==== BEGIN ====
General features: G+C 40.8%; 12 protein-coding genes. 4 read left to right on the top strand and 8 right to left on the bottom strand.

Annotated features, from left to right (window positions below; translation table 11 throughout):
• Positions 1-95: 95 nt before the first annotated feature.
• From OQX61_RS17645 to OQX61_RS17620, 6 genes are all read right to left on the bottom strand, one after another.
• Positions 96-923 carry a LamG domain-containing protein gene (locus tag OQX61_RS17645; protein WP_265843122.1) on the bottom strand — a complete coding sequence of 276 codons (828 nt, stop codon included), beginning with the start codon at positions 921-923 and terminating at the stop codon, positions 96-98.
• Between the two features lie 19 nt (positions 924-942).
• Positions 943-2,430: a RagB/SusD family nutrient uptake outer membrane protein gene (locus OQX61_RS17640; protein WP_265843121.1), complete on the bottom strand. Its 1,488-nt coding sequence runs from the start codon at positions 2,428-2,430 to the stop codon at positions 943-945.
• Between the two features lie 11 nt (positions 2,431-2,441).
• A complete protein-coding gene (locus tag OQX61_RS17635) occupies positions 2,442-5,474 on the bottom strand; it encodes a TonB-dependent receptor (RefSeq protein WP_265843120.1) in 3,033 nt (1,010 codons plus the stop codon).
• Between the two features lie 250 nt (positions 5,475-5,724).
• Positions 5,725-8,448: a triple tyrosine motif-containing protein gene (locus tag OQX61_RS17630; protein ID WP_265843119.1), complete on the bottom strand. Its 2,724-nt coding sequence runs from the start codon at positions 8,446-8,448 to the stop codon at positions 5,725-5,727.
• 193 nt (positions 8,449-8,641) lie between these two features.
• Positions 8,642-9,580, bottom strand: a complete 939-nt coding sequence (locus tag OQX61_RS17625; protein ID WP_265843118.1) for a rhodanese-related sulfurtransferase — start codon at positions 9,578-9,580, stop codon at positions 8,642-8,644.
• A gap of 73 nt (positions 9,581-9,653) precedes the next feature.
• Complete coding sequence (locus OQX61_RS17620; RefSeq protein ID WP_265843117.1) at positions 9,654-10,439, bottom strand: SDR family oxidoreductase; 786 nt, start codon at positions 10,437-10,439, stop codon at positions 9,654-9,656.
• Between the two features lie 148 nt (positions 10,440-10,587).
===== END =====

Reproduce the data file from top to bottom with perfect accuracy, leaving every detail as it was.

General features: G+C 40.8%; 12 protein-coding genes. 4 read left to right on the top strand and 8 right to left on the bottom strand.

Annotated features, from left to right (window positions below; translation table 11 throughout):
• Positions 1-95: 95 nt before the first annotated feature.
• From OQX61_RS17645 to OQX61_RS17620, 6 genes are all read right to left on the bottom strand, one after another.
• Positions 96-923 carry a LamG domain-containing protein gene (locus tag OQX61_RS17645; protein WP_265843122.1) on the bottom strand — a complete coding sequence of 276 codons (828 nt, stop codon included), beginning with the start codon at positions 921-923 and terminating at the stop codon, positions 96-98.
• Between the two features lie 19 nt (positions 924-942).
• Positions 943-2,430: a RagB/SusD family nutrient uptake outer membrane protein gene (locus OQX61_RS17640; protein WP_265843121.1), complete on the bottom strand. Its 1,488-nt coding sequence runs from the start codon at positions 2,428-2,430 to the stop codon at positions 943-945.
• Between the two features lie 11 nt (positions 2,431-2,441).
• A complete protein-coding gene (locus tag OQX61_RS17635) occupies positions 2,442-5,474 on the bottom strand; it encodes a TonB-dependent receptor (RefSeq protein WP_265843120.1) in 3,033 nt (1,010 codons plus the stop codon).
• Between the two features lie 250 nt (positions 5,475-5,724).
• Positions 5,725-8,448: a triple tyrosine motif-containing protein gene (locus tag OQX61_RS17630; protein ID WP_265843119.1), complete on the bottom strand. Its 2,724-nt coding sequence runs from the start codon at positions 8,446-8,448 to the stop codon at positions 5,725-5,727.
• 193 nt (positions 8,449-8,641) lie between these two features.
• Positions 8,642-9,580, bottom strand: a complete 939-nt coding sequence (locus tag OQX61_RS17625; protein ID WP_265843118.1) for a rhodanese-related sulfurtransferase — start codon at positions 9,578-9,580, stop codon at positions 8,642-8,644.
• A gap of 73 nt (positions 9,581-9,653) precedes the next feature.
• Complete coding sequence (locus OQX61_RS17620; RefSeq protein ID WP_265843117.1) at positions 9,654-10,439, bottom strand: SDR family oxidoreductase; 786 nt, start codon at positions 10,437-10,439, stop codon at positions 9,654-9,656.
• Between the two features lie 148 nt (positions 10,440-10,587).